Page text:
The Economies of Two-Sided Markets

  • Rysman M
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Abstract

JSTOR is a not-for-profit service that helps scholars, researchers, and students discover, use, and build upon a wide range of content in a trusted digital archive. We use information technology and tools to increase productivity and facilitate new forms of scholarship. For more information about JSTOR, please contact support@jstor.org. At a local Best Buy, a child places a new Sony PlayStation 3 on the cashier's counter while the parents dig out their Visa card. The gaming system and the payment card may appear to have little connection other than this purchase. However, these two items share an important characteristic that is generating a series of economic insights and has important implications for stra tegic decision making and economic policymaking. Both video game systems and payment cards are examples of two-sided markets. Broadly speaking, a two-sided market is one in which 1) two sets of agents interact through an intermediary or platform, and 2) the decisions of each set of agents affects the outcomes of the other set of agents, typically through an externality. In the case of a video game system, the intermediary is the console producer?Sony in the scenario above?while the two sets of agents are consumers and video game developers. Neither consumers nor game developers will be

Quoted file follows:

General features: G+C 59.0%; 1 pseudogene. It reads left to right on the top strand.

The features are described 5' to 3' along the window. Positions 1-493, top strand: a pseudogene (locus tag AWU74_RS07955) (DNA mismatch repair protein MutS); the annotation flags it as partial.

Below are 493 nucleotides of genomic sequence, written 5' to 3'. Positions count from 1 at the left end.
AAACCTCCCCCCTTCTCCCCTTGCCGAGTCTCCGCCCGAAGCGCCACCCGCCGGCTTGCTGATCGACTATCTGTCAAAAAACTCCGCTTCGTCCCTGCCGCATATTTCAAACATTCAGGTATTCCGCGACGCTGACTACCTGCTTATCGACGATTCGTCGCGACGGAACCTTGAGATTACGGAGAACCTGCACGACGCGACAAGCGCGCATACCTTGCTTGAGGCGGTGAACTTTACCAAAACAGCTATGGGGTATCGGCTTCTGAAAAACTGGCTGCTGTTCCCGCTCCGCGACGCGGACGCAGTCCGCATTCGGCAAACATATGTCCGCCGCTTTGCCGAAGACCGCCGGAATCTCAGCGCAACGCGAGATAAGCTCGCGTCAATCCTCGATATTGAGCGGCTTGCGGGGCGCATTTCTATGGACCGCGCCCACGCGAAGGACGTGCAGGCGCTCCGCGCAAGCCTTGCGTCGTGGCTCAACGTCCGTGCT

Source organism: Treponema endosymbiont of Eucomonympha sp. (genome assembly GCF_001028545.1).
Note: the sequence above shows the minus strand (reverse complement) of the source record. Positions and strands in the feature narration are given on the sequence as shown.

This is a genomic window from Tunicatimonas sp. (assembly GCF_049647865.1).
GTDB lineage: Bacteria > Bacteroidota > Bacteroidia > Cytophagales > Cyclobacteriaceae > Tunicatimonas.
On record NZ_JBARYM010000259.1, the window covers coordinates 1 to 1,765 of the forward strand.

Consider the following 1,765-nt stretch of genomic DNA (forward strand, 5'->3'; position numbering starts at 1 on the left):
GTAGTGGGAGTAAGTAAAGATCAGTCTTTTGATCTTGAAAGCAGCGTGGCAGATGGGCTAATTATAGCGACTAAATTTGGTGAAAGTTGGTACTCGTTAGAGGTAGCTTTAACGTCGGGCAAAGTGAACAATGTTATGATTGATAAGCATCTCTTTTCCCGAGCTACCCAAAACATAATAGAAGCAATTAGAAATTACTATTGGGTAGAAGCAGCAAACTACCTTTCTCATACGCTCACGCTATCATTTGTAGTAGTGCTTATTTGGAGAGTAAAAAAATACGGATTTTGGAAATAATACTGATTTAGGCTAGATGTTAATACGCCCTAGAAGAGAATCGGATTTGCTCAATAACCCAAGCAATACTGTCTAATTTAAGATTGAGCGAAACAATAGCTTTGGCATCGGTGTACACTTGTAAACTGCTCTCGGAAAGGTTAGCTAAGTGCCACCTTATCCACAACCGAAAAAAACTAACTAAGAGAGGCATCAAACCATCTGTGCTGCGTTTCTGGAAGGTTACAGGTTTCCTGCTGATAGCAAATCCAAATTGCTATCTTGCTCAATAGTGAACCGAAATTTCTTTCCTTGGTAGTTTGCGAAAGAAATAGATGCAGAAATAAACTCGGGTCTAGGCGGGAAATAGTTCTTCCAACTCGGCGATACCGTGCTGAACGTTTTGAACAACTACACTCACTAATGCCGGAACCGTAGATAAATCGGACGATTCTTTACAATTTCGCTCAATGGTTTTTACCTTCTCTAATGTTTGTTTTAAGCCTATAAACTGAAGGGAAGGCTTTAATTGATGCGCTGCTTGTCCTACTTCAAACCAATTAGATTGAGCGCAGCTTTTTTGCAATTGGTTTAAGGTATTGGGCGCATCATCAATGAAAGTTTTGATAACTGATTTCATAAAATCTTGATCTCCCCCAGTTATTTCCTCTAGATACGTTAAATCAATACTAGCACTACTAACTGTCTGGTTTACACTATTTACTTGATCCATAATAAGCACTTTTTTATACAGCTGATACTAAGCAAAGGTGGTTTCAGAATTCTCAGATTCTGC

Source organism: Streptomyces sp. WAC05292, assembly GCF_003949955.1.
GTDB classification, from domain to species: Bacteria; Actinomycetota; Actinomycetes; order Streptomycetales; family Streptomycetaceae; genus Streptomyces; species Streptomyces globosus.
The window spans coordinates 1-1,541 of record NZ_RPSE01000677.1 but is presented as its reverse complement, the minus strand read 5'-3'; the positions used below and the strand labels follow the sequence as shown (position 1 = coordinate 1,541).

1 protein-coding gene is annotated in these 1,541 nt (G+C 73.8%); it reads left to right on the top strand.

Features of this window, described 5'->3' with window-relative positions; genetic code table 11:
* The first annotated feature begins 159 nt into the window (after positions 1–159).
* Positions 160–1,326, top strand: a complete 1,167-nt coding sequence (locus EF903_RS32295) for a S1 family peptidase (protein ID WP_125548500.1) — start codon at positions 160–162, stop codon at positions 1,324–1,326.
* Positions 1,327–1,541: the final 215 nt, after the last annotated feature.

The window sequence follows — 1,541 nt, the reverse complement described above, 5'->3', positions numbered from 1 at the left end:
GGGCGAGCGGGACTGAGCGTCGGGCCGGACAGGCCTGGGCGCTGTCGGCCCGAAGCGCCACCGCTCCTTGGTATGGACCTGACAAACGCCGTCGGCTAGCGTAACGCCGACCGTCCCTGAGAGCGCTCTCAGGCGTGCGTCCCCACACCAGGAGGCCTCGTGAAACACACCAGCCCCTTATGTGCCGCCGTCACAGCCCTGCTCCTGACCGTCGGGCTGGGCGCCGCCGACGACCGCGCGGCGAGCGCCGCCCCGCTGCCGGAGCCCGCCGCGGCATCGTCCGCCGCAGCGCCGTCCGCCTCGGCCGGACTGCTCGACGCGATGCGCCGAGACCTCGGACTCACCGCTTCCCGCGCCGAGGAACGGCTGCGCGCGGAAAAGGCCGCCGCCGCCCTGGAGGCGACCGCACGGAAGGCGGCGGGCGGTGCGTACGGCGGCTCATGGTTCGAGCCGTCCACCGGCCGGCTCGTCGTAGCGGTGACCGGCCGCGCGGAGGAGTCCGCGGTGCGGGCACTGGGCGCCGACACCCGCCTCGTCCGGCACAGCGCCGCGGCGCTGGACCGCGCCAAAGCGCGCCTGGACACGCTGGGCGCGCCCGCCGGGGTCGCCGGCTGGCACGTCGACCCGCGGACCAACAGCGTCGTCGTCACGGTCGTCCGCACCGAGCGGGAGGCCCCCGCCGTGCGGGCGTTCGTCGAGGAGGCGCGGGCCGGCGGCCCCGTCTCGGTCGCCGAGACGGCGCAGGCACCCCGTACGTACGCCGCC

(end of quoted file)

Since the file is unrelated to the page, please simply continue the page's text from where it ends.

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Authors

  • Marc Rysman

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